The European Aviation Safety Agency has proposed that tougher medical screening be introduced for new pilots after the co-pilot of a Germanwings airliner locked himself in the cockpit and crashed the aircraft into the Alps in March 2015.
All 150 people on board Flight 9525 from Barcelona to Dusseldorf were killed and evidence later revealed that Andreas Lubitz, who concealed his illness from his employer, had suffered from severe depression and may have feared losing his job.
Although doctors had told Lubitz that he was not fit to work, under medical confidentiality rules, the budget carrier was not given this information. Lubitz had visited 41 doctors in the months leading to the crash and in 2009, had told his employers of a severe depressive episode that forced him to put his training on hold.
He was however allowed to continue after being declared fit by doctors. The EASA has already issued new guidelines for at least two crew members to be in the cockpit at all times after Lubitz locked the captain out of the cockpit before making the fatal descent. This ruling was later relaxed in July, with the EASA saying that it was up to the airline operators to conduct a risk assessment.
The fresh proposals put forward by EASA include a comprehensive mental health assessment during the initial screening, as well as drugs and alcohol checks. The rules will be in the section that covers aviation safety rules related to the medical and fitness of air crew members.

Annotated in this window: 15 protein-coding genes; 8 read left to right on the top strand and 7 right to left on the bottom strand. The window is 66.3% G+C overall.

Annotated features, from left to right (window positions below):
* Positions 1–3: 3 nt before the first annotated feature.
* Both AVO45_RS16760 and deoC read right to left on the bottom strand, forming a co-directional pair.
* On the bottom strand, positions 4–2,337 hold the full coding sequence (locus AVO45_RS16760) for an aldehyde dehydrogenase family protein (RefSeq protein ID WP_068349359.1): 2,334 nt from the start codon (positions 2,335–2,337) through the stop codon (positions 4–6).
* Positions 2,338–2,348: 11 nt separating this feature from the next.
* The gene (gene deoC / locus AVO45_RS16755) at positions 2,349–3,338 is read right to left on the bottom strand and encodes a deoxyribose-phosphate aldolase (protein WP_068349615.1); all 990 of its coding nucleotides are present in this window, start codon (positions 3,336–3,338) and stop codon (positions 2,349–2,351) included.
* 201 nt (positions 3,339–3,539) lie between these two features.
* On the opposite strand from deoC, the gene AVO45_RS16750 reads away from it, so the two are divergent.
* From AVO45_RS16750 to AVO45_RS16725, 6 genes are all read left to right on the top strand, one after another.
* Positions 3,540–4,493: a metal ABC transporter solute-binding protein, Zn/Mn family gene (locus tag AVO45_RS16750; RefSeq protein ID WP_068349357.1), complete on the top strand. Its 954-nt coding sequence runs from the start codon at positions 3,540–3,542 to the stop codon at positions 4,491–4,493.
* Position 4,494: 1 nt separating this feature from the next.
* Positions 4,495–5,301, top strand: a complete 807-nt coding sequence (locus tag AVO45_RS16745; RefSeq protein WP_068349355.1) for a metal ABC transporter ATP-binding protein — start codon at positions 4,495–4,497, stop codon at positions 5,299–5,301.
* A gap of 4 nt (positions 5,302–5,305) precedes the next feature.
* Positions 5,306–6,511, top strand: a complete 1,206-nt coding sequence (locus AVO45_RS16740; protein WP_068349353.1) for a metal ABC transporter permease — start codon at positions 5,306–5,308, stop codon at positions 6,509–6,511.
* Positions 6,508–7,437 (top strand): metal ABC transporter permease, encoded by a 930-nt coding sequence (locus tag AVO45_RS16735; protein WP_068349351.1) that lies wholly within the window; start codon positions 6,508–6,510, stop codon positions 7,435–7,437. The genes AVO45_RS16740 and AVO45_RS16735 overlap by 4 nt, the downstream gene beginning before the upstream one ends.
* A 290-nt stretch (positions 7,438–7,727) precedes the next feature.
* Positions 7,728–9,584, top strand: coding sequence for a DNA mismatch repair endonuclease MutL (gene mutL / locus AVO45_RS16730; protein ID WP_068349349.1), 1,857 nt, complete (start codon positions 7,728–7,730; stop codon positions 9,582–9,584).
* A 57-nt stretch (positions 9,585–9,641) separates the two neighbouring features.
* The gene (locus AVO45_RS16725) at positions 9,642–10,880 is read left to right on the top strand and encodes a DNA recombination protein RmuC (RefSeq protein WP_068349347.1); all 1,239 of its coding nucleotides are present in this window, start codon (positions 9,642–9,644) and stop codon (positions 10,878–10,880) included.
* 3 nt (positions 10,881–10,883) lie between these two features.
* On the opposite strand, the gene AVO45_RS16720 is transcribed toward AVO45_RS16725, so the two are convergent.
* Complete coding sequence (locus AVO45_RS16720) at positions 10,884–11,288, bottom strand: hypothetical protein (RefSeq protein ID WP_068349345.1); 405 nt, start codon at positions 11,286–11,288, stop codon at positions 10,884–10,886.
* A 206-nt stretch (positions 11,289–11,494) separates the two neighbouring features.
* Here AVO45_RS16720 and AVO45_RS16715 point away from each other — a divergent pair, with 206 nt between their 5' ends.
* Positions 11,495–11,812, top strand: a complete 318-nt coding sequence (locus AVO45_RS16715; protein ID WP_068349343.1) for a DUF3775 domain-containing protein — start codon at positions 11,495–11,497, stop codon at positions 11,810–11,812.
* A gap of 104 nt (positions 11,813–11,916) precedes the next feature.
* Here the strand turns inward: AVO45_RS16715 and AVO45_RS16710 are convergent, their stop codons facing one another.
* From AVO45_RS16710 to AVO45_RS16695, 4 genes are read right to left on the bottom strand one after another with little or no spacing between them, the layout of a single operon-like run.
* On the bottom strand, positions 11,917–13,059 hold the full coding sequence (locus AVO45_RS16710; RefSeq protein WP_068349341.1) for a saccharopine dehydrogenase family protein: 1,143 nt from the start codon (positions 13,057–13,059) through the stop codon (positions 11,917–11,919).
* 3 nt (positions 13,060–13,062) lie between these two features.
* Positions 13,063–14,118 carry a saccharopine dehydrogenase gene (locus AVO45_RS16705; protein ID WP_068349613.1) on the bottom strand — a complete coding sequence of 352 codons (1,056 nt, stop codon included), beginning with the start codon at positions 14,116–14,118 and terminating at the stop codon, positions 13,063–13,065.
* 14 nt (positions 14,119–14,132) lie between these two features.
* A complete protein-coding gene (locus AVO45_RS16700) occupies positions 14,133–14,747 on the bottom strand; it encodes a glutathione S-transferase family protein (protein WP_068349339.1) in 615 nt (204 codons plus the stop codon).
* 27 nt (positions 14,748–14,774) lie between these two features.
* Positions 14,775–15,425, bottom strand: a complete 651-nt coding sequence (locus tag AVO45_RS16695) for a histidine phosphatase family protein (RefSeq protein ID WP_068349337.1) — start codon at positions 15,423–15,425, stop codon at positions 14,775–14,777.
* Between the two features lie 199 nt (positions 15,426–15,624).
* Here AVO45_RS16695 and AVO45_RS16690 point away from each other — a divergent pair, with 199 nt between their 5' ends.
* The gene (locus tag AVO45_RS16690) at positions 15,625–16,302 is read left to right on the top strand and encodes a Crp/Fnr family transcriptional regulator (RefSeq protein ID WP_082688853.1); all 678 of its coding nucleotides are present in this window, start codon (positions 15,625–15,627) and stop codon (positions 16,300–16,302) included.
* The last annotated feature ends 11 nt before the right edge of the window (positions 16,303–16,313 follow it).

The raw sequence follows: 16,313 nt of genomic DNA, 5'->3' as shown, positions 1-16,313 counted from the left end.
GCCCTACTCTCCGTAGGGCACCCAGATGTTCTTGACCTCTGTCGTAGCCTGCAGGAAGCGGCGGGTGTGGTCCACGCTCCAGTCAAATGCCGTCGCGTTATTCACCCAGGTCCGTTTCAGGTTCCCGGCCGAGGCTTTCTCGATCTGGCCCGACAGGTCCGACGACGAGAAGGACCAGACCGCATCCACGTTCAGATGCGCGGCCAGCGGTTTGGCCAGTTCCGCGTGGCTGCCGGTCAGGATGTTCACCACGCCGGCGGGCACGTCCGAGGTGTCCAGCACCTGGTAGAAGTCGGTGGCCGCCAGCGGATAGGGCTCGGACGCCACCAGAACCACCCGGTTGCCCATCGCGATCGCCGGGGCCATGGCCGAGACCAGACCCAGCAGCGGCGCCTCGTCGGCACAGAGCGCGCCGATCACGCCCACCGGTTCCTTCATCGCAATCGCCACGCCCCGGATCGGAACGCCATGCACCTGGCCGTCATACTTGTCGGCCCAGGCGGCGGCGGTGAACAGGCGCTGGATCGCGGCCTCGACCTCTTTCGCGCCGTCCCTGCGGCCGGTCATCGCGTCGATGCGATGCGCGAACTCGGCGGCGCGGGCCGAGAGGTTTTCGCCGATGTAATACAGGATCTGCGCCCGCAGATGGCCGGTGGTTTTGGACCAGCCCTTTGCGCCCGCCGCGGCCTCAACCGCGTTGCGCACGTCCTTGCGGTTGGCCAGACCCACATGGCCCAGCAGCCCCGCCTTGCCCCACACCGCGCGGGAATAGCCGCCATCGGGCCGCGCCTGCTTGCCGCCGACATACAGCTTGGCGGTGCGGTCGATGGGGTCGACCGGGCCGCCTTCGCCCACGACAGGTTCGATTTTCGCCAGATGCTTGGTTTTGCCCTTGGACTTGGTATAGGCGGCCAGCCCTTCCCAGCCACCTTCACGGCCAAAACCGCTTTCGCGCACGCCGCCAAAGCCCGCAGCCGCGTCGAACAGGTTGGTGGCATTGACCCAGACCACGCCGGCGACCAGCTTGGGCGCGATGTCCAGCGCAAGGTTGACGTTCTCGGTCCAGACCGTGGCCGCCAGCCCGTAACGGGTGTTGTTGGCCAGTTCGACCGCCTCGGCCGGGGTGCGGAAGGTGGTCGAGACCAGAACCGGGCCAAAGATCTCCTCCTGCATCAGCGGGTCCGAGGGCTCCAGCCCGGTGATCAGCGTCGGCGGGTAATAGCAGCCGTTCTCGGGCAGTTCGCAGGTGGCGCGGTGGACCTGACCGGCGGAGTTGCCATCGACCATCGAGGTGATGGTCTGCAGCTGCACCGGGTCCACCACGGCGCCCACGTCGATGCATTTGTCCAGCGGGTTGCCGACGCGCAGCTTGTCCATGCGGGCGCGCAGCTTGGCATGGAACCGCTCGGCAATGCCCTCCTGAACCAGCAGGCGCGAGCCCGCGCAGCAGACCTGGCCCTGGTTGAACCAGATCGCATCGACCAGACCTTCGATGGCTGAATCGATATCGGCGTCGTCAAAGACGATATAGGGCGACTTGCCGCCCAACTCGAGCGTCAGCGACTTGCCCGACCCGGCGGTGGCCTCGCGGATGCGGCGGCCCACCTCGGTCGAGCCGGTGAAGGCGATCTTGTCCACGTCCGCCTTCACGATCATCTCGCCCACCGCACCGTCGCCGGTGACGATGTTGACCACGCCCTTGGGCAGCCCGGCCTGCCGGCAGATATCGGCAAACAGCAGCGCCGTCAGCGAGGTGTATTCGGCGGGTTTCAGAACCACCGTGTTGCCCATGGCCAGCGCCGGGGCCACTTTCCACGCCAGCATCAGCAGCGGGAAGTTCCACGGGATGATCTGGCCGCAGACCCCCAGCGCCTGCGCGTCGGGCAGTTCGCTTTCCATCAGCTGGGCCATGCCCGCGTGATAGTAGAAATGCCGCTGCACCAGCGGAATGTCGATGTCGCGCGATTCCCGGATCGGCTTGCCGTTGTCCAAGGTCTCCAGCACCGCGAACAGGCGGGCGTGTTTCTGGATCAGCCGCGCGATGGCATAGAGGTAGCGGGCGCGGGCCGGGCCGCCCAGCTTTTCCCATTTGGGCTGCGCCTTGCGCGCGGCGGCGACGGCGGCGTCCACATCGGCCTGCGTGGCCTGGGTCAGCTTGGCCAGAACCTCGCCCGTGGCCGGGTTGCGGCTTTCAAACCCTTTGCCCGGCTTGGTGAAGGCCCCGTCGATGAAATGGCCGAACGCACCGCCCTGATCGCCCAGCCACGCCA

The proposals, which are part of its action plan following the Germanwings crash, will be put forward to the European Commission and will be the basis for legislation to be presented by the Commission end of 2016, the EASA said in a statement.
The draft guidance Acceptable Means of Compliance and Guidance Material have been prepared and the final version will be published when the new rules have been adopted by the commission, the EASA said.
"A further set of regulatory proposals in the area of Air Operations will follow before the end of the year," it added.
Current check-ups required by all pilots cover their physical conditions rather than mental abilities, AP reports. It said EASA has acknowledged that its "aero-medical assessments do not include systematic psychological assessment. Therefore, psychological deficiencies ... may remain undetected."
The AP noted that EASA did not address the patient confidentiality issue but pointed to a previous recommendation "that national regulations ensure that an appropriate balance is found between patient confidentiality and the protection of public safety."